Dan Kennedy envisioned a massive book project, a big-picture investigation into current issues facing journalism and media. Instead he found everything he needed in New Haven, Conn., inside the small but productive office of the New Haven Independent.
In The Wired City: Reimagining Journalism and Civic Life in the Post-Newspaper Age (University of Massachusetts Press, 2013), Kennedy, assistant professor of journalism at Northeastern University, researches models of journalism that engage public conversation while producing indispensable local news coverage. Although Kennedy’s work includes insight into numerous organizations, the book focuses primarily on the Independent, a non-profit institution in the historical town of New Haven that includes the New Haven Register, a publication that dates back more than two centuries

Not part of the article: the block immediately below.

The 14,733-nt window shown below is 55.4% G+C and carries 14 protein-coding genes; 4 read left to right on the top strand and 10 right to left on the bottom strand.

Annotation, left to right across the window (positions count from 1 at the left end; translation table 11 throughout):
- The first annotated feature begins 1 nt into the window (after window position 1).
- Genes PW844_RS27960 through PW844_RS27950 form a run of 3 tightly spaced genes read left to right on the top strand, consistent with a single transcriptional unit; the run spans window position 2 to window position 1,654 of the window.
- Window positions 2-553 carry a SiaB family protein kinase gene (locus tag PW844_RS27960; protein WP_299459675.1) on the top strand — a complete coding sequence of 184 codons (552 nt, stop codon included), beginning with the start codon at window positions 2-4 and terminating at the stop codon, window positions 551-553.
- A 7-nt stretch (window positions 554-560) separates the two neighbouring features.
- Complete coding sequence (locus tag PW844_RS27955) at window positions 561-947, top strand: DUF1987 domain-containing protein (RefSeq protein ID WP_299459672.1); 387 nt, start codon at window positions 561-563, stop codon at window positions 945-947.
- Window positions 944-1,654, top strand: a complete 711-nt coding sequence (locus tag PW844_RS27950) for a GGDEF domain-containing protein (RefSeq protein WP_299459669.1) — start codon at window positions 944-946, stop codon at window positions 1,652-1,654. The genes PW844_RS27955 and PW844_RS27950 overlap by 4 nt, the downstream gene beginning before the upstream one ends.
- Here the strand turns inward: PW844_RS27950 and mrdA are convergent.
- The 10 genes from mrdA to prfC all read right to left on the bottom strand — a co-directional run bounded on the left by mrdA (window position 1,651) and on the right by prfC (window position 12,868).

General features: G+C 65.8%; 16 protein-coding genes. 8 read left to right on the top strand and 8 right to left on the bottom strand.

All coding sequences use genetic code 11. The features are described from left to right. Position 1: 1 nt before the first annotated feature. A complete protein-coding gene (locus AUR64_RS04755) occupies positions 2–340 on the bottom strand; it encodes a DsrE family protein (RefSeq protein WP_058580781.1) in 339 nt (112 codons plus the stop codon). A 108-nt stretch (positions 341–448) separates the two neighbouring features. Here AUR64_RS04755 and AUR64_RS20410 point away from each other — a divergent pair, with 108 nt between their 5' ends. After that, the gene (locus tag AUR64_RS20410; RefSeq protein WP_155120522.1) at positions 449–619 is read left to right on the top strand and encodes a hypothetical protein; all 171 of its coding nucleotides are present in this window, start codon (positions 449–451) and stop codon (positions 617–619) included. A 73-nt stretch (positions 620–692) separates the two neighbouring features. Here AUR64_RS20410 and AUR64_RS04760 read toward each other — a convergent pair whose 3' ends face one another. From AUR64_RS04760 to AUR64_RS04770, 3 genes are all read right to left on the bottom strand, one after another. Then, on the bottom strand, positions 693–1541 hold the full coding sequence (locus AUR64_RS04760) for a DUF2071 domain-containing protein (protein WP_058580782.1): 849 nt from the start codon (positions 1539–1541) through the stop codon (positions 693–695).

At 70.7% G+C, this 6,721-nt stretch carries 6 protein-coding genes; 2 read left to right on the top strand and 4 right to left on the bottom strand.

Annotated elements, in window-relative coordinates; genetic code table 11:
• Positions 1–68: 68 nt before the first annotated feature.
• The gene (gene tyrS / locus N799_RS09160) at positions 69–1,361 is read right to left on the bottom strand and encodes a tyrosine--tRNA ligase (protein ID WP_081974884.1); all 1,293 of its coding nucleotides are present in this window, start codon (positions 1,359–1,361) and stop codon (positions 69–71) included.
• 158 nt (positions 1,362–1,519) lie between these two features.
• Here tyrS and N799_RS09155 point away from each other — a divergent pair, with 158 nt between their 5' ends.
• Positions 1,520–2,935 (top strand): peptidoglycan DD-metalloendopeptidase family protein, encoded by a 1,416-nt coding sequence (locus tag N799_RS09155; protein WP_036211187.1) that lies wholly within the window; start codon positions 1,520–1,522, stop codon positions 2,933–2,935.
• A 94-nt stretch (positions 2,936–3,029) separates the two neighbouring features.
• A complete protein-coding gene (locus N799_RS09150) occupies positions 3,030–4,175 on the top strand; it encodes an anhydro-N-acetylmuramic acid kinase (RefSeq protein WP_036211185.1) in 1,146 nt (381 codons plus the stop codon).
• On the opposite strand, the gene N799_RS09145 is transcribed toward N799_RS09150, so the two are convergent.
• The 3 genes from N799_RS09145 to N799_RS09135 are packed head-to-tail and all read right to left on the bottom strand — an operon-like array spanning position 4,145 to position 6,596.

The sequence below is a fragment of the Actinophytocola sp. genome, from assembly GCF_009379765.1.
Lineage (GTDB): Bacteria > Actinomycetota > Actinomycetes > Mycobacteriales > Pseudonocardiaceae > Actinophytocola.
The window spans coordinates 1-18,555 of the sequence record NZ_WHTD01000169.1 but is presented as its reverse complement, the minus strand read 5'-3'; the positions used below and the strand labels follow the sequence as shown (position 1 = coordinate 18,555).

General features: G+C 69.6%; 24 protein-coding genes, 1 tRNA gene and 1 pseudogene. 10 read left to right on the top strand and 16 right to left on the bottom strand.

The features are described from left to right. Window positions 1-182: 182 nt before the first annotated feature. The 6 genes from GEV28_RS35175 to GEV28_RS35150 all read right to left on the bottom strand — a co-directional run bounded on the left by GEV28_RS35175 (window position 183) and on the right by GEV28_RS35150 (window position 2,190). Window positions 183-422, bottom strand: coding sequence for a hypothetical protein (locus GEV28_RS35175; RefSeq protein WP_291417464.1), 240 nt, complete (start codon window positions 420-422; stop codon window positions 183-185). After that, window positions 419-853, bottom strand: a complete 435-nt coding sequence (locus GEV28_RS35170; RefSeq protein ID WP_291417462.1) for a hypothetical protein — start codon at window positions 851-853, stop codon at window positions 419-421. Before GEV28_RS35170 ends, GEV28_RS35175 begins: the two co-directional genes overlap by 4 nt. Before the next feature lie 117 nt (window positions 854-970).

Through interviews and research, Kennedy shows that local journalism in the 21st Century can survive and thrive so long as those within an organization are willing to put in the work and develop an understanding of the new tenets of journalism: social engagement, deep community focus, and evolving revenue models
“What you want is sustainability,” Kennedy says. “On the other hand, the New Haven Register traces its roots to Benjamin Franklin in the 1760s. I don’t think that anybody is going to achieve that kind of sustainability anymore, and I’m not even sure it’s desirable. I think we’re going to see things come and go.”
The Wired City is food for the civic minded and news junkies alike. It’s an important work that begins a sketch of what local journalism can and should be.